To attract followers to a business feed, you really need to dig deeper with Twitter’s search function: scan for a keyword that’s relevant to your business and save the search. Then look for tweeps who’ve been tweeting on issues dear to your business.

For example, our gear shop might simply scan on the town where it’s located, or the town followed by the word “hiking,” or the names of popular trails nearby. Stands to reason people tweeting about those topics might be potential gear buyers.

Then there are several choices of what to next. All of these are more effective than simply clicking the “follow” button.

2) Make friends with the “Mention” button

When you “Mention” somebody in a tweet (using their @ handle), your tweet shows up in their “mention” list — which everybody checks religiously to see what people are saying about them. Saying nice things about people encourages them to click the “follow” button for the right reason: because you’re tweeting on issues they care about. (Just don’t forget that that flatterers are annoying.)

3) Retweet other people’s cool tweets

Because a retweet counts as a mention, it tends to flatter people and encourage them to follow back. But simply handing out attaboys by retweeting doesn’t get as much traction as a simple mention. I often say “this guy has a pretty cool feed” and it’s enough to get people to follow me back if they’re into what I’m tweeting.

4) Post cool links

Posting original content is the best way to attract followers, but it’s also the most expensive (whether it’s time or money, if it’s original, it ain’t free). The next-best option is to post links to other people’s original content.

The trick here is that it must help your business. It doesn’t have to drive customers across the threshold today, but it must motivate them to stop in eventually. So if you want to post links that demonstrate your opposition to black bear poaching or starting coal mines in Yosemite, go right ahead. It’ll validate your customers’ environmental ideals and maybe even do some good in the world.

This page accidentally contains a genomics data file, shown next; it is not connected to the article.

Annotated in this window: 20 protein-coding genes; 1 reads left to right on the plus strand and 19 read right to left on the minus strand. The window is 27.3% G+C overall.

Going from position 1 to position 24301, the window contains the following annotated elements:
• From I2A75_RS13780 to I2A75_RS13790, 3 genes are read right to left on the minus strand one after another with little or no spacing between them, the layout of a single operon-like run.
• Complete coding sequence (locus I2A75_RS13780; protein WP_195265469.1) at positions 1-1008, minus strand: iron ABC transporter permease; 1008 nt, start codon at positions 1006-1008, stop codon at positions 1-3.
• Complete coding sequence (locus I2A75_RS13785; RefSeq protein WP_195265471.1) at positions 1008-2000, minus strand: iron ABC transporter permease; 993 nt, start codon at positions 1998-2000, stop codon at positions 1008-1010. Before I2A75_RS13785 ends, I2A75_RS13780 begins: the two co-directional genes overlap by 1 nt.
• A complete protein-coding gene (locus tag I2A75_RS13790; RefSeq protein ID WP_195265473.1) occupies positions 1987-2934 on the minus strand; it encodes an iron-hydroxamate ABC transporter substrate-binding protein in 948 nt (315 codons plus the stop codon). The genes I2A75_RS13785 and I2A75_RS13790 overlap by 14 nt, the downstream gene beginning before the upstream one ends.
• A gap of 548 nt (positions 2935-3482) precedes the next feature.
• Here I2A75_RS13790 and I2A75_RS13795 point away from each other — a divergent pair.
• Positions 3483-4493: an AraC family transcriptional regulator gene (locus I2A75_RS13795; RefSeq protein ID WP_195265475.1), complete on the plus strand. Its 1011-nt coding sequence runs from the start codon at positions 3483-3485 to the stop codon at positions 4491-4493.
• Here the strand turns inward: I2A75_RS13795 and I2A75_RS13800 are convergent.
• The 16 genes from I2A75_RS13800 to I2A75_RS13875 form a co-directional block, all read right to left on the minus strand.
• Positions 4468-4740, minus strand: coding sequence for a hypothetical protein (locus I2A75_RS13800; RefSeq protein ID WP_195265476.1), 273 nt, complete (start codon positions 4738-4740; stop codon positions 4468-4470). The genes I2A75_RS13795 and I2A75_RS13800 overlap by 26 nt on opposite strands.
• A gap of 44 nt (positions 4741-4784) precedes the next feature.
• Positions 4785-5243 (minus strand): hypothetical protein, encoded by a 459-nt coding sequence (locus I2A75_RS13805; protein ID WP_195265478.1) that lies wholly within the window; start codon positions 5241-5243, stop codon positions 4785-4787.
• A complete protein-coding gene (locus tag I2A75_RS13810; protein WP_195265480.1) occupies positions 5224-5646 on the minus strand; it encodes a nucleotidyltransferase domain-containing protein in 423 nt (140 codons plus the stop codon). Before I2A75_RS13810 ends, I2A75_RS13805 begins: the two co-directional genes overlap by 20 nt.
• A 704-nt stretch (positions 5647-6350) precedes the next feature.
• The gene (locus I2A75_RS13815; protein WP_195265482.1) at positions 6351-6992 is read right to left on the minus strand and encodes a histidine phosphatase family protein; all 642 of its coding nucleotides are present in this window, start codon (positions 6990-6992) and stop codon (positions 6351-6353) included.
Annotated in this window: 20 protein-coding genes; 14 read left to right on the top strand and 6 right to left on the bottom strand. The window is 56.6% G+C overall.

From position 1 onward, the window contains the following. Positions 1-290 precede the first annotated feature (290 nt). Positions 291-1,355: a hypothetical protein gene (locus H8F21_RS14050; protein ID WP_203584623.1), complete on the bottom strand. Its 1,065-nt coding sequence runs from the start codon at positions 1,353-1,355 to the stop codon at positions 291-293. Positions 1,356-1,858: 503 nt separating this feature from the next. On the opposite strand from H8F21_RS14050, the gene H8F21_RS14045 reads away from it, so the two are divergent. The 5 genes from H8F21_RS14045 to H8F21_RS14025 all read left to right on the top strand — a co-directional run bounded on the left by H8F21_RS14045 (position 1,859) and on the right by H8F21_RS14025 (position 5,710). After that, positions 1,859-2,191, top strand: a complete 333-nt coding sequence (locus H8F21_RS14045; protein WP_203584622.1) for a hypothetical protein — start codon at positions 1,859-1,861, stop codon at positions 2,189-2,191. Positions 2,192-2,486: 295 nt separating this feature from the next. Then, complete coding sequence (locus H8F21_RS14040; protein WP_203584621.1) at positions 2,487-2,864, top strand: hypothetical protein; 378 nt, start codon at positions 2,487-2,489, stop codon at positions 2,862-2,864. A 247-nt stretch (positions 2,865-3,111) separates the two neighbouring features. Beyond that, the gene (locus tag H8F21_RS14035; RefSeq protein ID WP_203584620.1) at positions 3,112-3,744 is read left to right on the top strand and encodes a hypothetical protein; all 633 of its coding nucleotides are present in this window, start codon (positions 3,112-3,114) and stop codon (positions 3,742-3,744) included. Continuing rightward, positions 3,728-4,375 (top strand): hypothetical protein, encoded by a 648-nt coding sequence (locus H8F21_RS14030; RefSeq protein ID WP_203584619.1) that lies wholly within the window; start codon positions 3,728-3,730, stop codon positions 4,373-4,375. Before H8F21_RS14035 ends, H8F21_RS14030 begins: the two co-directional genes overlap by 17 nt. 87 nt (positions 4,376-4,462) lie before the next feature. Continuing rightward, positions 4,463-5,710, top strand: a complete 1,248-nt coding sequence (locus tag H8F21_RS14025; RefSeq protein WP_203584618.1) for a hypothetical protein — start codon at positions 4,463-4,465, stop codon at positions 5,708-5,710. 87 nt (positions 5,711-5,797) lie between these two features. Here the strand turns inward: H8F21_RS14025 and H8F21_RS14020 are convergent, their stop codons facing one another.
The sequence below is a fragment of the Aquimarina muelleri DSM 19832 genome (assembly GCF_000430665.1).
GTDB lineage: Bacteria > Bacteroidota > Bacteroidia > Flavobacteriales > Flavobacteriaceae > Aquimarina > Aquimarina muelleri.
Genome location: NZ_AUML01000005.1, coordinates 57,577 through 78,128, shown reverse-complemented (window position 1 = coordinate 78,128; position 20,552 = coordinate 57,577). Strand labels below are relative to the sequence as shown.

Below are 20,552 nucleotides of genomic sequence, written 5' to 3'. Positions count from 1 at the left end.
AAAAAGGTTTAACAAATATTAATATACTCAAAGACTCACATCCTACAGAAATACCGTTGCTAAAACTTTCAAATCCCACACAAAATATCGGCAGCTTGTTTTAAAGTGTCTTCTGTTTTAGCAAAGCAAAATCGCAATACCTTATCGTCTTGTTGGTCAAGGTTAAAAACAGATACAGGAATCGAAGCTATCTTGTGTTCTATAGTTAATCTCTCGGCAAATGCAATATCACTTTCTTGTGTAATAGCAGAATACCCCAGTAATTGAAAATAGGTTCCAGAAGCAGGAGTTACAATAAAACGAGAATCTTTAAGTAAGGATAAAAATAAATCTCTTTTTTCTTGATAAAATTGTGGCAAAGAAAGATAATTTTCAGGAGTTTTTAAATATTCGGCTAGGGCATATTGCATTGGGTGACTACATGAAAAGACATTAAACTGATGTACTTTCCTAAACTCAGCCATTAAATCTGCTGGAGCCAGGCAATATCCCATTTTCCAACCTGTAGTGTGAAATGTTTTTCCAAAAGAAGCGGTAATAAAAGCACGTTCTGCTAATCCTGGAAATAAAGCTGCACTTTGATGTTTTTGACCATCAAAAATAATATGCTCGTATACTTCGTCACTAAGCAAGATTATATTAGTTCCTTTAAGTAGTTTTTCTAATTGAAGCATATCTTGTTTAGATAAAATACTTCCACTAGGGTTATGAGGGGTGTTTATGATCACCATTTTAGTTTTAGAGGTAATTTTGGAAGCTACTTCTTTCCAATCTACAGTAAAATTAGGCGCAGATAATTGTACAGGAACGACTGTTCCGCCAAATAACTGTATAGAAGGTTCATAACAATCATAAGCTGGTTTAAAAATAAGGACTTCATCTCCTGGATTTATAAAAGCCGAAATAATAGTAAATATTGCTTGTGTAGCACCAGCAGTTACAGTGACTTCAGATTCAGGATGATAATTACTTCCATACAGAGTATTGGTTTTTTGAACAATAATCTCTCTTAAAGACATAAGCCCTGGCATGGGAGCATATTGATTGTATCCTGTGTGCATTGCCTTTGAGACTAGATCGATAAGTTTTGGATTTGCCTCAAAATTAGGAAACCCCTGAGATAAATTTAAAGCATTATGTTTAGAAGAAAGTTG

Remember, you want fans online — people who’ll take up your cause just as they do for their favorite sports teams.

5) Create lists of your favorite tweeps

Thousands of tweets flow through your Twitter feed every day; to pluck the best ones from that ocean of content, you use Twitter’s list function to separate the best from the rest. You’ll hardly ever read your main feed — it’s way too much work — but a list of your favorite tweeps is very readable.

And Twitter’s List has another great function: Paying compliments to your customers — once they’re on a list you’ve created, they count themselves among your favorites. People love that.

6) Talk to people on Twitter

If somebody asks a question you know the answer to, just hit the “reply” button and put it out there. Beware, though, that conversing on Twitter can become an incredible time-sink because chatting there is every bit as addictive as it is anywhere else. You can lose an hour so fast it’ll make your head spin.

If you play your cards right, though, soon customers will start posting questions in your feed, so those have to be answered as soon as possible, before unanswered questions morph into gripes (and the Internet is a griper’s medium if there ever was one). Typically you can just put your geekiest employee in charge of monitoring your feed and making sure customers get replies.

Reality check

So you’ve just read over 1,000 words about how to attract followers on Twitter. Congratulations, now you’re ready for the real challenge: Using Twitter day in and day out to talk with customers, burnish your online reputation and make more money.

Whole books are being written about those issues, which should give you an idea of the challenge. Just “being on Twitter” and having some followers is like hiking the first mile of a trail that goes around the world, shifting the route every few months just to keep it interesting. Don’t expect it to be easy.

Related: A hiker’s guide to Twitter.